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Teso’s Turbulent Past Still Impacts Education Outcomes | EPRC

Teso’s Turbulent Past Still Impacts Education Outcomes




Jan 8th, 2024
By Communication Specialist

Teso’s Turbulent Past Still Impacts Education Outcomes

The academic performance in Teso region has persistently declined. The main factors responsible for this decline are the incursions and natural hazards that befell the region in the 90s and 2000s, states a report by the Academia.edu. 

In this regard, the Government of Uganda and other education actors have tried to make recovery interventions in terms of enacting favorable education policies; introducing universal primary and secondary education, setting up education infrastructure and developing human resources among others.

 In October 2023, the Chairperson of the Education Policy Review Commission, Honorable Colonel (Retired) Amanya Mushega, led a team of Commissioners and Technical Staff to Teso region to consult key education stakeholders to gather  views on  appropriate policies for education in Teso and Uganda.  The districts consulted include Amuria, Bukedea, Kaberamaido, Kapelebyong, Katakwi, Kumi, Ngora, Serere, and Soroti.

Some of the policy recommendations raised by the people of Teso towards improving education include:

1.     Decentralize recruitment and deployment of teachers: The recruitment and deployment of teachers from the center has management challenges. Teachers often abscond from duty. Any corrective action has to go through the central government and the process is tedious, hence affecting service delivery and academic performance.

2.     Enhance salaries and remove disparities: Teachers in the regions cited low pay, delayed payment, rising inflation and high costs of living. As a result, teachers are unable to fend for their families. Teachers decried discriminatory pay of science teachers yet all teachers teach equal hours per week. This is a source of demotivation for the teachers.

3.     Introduce skilling of learners right from primary education level: The region recommends the introduction of competence based and practical learning in primary school similar to the new lower secondary curriculum.

4.     Consider continuous assessment in primary education:  The stakeholders from Teso propose that continuous assessment should be carried out in class over the seven years. The results should contribute to the final primary leaving grade issued by Uganda National Examination Board.

5.     Consult parents/communities before constructing ‘seed schools:’ In Katakwi district a newly constructed seed school in 2021 is shunned by the community because it is in the path of Karamoja raiders and the school lacks fencing to secure learners. The school only has 87 learners out of an expected enrollment of 200 learners.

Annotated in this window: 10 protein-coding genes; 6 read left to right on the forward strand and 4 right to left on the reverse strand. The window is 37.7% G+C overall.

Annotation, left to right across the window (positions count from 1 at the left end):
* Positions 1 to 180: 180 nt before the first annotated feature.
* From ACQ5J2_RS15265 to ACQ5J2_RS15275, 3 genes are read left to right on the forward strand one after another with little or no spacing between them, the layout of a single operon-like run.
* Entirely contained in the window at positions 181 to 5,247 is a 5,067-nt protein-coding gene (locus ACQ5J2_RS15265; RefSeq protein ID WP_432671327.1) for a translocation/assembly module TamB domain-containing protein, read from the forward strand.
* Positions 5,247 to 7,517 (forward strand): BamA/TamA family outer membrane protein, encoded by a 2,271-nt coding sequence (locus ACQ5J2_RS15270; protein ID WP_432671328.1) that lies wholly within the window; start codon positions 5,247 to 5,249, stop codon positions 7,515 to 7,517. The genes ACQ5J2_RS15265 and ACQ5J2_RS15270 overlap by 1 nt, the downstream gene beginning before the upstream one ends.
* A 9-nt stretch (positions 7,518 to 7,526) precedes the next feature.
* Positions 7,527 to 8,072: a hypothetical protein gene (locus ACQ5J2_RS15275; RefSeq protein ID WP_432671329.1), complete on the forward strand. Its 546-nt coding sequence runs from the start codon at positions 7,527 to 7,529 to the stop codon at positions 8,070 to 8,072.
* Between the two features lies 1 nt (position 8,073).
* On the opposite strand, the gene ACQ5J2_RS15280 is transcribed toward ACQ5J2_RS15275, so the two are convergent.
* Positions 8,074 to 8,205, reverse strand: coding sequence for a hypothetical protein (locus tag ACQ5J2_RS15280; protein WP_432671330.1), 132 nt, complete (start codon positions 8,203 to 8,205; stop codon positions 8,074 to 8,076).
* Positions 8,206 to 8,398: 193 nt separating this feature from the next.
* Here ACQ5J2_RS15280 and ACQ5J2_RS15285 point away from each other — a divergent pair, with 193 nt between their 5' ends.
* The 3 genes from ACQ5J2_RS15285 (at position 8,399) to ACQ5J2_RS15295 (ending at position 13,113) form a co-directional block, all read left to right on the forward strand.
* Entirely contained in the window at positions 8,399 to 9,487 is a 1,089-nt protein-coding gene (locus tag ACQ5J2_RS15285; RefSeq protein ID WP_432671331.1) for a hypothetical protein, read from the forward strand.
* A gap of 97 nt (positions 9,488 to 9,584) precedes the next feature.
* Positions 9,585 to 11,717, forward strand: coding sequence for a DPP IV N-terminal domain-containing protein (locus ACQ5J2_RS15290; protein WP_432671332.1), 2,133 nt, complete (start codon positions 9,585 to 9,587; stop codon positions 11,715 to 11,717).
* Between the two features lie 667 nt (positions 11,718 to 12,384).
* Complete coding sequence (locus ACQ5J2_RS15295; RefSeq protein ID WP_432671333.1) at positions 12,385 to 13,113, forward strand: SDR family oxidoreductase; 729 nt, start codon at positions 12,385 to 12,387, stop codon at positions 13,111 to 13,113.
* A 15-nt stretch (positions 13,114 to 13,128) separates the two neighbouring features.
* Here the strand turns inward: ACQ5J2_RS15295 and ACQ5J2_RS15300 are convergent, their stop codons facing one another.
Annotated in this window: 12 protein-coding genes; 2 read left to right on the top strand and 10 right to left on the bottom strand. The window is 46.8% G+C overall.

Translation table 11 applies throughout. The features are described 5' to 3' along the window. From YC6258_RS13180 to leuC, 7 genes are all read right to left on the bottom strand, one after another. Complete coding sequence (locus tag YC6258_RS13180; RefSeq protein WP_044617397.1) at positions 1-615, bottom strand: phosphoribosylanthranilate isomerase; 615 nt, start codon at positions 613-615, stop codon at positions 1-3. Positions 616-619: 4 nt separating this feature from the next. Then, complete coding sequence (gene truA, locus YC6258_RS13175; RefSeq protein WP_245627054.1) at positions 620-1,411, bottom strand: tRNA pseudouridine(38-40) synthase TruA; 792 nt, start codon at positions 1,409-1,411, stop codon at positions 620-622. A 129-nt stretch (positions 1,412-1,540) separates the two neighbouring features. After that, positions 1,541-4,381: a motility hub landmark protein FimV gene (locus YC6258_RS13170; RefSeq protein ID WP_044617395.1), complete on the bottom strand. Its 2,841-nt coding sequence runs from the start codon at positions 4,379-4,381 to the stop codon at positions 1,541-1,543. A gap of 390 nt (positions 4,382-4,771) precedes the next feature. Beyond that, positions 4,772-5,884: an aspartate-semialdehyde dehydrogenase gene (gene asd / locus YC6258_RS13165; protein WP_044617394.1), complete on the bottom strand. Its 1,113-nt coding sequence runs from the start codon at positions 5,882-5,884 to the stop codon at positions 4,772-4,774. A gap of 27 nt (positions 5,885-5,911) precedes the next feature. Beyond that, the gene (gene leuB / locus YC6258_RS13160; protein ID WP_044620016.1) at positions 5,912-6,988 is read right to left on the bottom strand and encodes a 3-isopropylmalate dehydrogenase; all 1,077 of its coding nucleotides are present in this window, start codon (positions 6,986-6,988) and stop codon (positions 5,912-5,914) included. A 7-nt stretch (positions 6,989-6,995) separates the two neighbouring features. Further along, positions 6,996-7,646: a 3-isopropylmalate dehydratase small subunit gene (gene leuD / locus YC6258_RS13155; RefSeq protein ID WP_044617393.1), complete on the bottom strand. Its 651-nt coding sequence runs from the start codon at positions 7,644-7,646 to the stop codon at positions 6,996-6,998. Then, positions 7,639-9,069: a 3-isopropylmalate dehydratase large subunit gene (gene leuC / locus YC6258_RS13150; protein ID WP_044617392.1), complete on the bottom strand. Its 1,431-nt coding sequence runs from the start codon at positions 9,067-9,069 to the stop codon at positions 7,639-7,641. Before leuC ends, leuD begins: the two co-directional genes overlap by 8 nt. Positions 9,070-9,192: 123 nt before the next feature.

6.     Remove the automatic promotion policy: The stakeholders in Teso propose the scraping of automatic promotion, saying, it compromises the quality of learning, and creates complacency.  For instance, parents enroll children and later keep them out of school, engaged in household chores, knowing that the children will be promoted regardless.

7.     Train teachers to ably teach the new secondary school curriculum: The new curriculum is well appreciated in the region. Training is needed for teachers to deliver the new curriculum and carry out assessments and more.  

8.     Language of instruction: The region proposed the use of both English and Ateso because the mother tongue is best for instructing children, however, parents prefer their children to learn speaking English as well.  


Other issues raised were generic to nationwide concerns; ranging from encouraging inclusive education for all children including those with special learning needs such as the blind, deaf and lame; increase teacher-pupil ratios for effective teaching; recruit laboratory technicians in all secondary schools, increase instructional materials; address the requirement by Faith-Based organizations to all schools mandating that all cheques issued by the school should be signed by the faith organization; formulate a clear policy direction on the issue of school land ownership; recruit teachers from the given locality to avoid abscondment; to, inclusion of feeding programs in schools for improved learning.

In conclusion, the Education Policy Review Commission will continue holding public hearings, consultations and dialogue with key stakeholders across the country.  So far, the Commission has consulted people of Busoga, West Nile, Karamoja, Acholi and Teso region to gathers views and proposals about Uganda’s education and sports sector. The findings will be used to inform the formulation of a macro policy framework for human capital development in the country.